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http://dx.doi.org/10.1016/j.chom.2021.08.001DOI Listing
October 2021

Modulation of the Mucosa-Associated Microbiome Linked to the PTPN2 Risk Gene in Patients with Primary Sclerosing Cholangitis and Ulcerative Colitis.

Microorganisms 2021 Aug 17;9(8). Epub 2021 Aug 17.

Department of Gastroenterology and Hepatology, University Hospital Zurich, Rämistrasse 100, 8091 Zürich, Switzerland.

Gut microbiota appears to be involved in the pathogenesis of primary sclerosing cholangitis (PSC). The protein tyrosine phosphatase nonreceptor 2 (PTPN2) gene risk variant rs1893217 is associated with gut dysbiosis in inflammatory bowel disease (IBD), and PTPN2 was mentioned as a possible risk gene for PSC. This study assessed the microbial profile of ulcerative colitis (UC) patients with PSC and without PSC (non-PSC). Additionally, effects of the PTPN2 risk variant were assessed. In total, 216 mucosal samples from ileum, colon, and rectum were collected from 7 PSC and 42 non-PSC patients, as well as 28 control subjects (non-IBD). The microbial composition was derived from 16S rRNA sequencing data. Overall, bacterial richness was highest in PSC patients, who also had a higher relative abundance of the genus compared to non-PSC, as well as , , and compared to non-IBD, as well as a lower relative abundance of compared to non-PSC and non-IBD, respectively. After exclusion of patients with the PTPN2 risk variant, was higher in PSC compared to non-PSC, while, solely in colon samples, and were higher in PSC vs. non-IBD. In conclusion, this study underlines the presence of gut mucosa-associated microbiome changes in PSC patients and rather weakens the role of PTPN2 as a PSC risk gene.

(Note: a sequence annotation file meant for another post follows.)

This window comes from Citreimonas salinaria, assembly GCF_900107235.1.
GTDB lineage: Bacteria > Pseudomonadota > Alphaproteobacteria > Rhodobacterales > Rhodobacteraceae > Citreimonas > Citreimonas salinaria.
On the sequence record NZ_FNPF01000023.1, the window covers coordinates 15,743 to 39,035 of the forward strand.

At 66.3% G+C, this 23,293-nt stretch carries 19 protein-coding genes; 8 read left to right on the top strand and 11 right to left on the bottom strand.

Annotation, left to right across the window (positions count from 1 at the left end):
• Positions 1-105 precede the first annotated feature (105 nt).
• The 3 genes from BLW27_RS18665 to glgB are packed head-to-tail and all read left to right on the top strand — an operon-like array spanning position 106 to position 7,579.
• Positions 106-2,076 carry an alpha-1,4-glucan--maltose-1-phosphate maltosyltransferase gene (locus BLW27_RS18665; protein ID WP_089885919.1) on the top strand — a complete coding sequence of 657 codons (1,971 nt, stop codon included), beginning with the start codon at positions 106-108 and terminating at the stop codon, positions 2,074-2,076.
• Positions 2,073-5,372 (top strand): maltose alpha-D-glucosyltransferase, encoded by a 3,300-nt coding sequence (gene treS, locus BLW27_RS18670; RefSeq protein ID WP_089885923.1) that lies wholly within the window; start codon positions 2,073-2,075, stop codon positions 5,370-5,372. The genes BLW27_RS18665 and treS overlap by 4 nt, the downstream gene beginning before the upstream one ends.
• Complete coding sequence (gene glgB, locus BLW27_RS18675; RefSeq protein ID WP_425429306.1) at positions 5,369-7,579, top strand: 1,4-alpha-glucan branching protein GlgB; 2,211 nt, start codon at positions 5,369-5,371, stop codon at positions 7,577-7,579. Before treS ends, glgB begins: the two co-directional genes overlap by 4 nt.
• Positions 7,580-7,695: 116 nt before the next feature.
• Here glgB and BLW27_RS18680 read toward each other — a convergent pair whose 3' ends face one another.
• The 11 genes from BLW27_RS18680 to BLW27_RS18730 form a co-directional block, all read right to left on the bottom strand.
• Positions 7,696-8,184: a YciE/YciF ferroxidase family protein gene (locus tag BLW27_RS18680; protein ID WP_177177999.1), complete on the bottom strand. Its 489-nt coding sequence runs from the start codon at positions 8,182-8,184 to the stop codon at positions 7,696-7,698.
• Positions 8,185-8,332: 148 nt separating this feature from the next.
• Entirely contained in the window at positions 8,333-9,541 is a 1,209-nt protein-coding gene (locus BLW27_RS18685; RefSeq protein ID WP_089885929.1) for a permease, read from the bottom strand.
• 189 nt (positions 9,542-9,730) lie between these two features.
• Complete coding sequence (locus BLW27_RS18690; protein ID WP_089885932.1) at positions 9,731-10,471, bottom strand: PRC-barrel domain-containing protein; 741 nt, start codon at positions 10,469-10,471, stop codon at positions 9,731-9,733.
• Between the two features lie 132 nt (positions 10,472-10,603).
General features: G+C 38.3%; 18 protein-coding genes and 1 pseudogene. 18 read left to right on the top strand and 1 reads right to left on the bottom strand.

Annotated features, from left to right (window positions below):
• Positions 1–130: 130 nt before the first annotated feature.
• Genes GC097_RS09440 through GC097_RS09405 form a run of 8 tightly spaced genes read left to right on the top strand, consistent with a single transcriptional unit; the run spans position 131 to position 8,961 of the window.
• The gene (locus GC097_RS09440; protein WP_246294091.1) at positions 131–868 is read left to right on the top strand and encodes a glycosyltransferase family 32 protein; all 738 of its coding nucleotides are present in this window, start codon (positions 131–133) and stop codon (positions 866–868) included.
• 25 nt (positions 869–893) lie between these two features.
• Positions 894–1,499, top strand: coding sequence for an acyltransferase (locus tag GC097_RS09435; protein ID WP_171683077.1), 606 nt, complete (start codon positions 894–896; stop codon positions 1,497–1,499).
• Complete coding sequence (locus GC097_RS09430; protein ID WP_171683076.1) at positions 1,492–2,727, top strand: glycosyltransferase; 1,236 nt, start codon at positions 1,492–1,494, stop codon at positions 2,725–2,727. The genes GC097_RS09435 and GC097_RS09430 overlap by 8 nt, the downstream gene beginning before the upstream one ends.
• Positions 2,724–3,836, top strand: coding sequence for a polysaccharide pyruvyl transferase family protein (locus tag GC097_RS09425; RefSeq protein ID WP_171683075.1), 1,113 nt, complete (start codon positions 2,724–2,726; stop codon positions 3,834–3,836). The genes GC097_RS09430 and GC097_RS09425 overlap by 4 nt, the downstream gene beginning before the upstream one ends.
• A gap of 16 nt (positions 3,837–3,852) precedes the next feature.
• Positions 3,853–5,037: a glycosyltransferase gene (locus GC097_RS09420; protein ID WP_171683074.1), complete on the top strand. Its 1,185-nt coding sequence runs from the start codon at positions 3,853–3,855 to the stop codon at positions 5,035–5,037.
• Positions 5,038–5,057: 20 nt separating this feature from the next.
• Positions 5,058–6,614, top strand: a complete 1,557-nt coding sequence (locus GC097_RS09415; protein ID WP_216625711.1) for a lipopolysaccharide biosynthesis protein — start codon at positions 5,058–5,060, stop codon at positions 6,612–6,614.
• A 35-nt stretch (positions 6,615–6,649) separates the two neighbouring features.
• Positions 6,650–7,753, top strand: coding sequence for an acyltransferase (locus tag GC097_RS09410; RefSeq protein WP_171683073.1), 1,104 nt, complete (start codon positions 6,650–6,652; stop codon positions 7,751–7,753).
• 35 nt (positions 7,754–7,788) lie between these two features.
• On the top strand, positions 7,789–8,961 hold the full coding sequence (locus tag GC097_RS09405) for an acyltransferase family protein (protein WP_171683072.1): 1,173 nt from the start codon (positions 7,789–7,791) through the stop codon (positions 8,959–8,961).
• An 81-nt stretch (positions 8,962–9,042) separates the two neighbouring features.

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http://dx.doi.org/10.3390/microorganisms9081752DOI Listing
http://www.ncbi.nlm.nih.gov/pmc/articles/PMC8399714PMC
August 2021

The impact of colectomy on the course of extraintestinal manifestations in Swiss inflammatory bowel disease cohort study patients.

United European Gastroenterol J 2021 Aug 25. Epub 2021 Aug 25.

Department of Gastroenterology, University Hospital Zurich (USZ), University of Zurich, Zurich, Switzerland.

Background And Aims: Extraintestinal manifestations are reported to occur in up to 45% of inflammatory bowel disease (IBD) patients during the course of disease. It is unknown whether colectomy reduces the rate of de novo extraintestinal manifestations (EIMs) or impacts on severity of EIMs following a parallel versus independent disease course from underlying IBD.

Methods: Using data from the Swiss Inflammatory Bowel Disease Cohort Study we aimed to analyse the course of EIMs in ulcerative colitis (UC) and Crohn's disease (CD) patients undergoing colectomy during the cohort's prospective follow-up.

Results: One hundred and twenty-one IBD patients (33 CD, 81 UC and seven unclassified) underwent colectomy during prospective follow-up in the Swiss Inflammatory Bowel Disease Cohort Study. Within the 114 patients with UC or CD any EIM was reported in 40 (nine CD and 31 UC) patients. Activity of EIMs ceased entirely after colectomy in 21 patients (52.5%). Complete cessation of EIM after colectomy was higher in patients with UC versus CD with 58.1% versus 33.3%. After colectomy, 29 out of the 114 patients (25.4%) experienced any EIM. Two thirds of these (19 patients) represented persisting EIMs, while in one third (10 patients) EIM represented a de-novo event after colectomy. Overall, 13.5% of IBD patients developed a de-novo EIM after colectomy.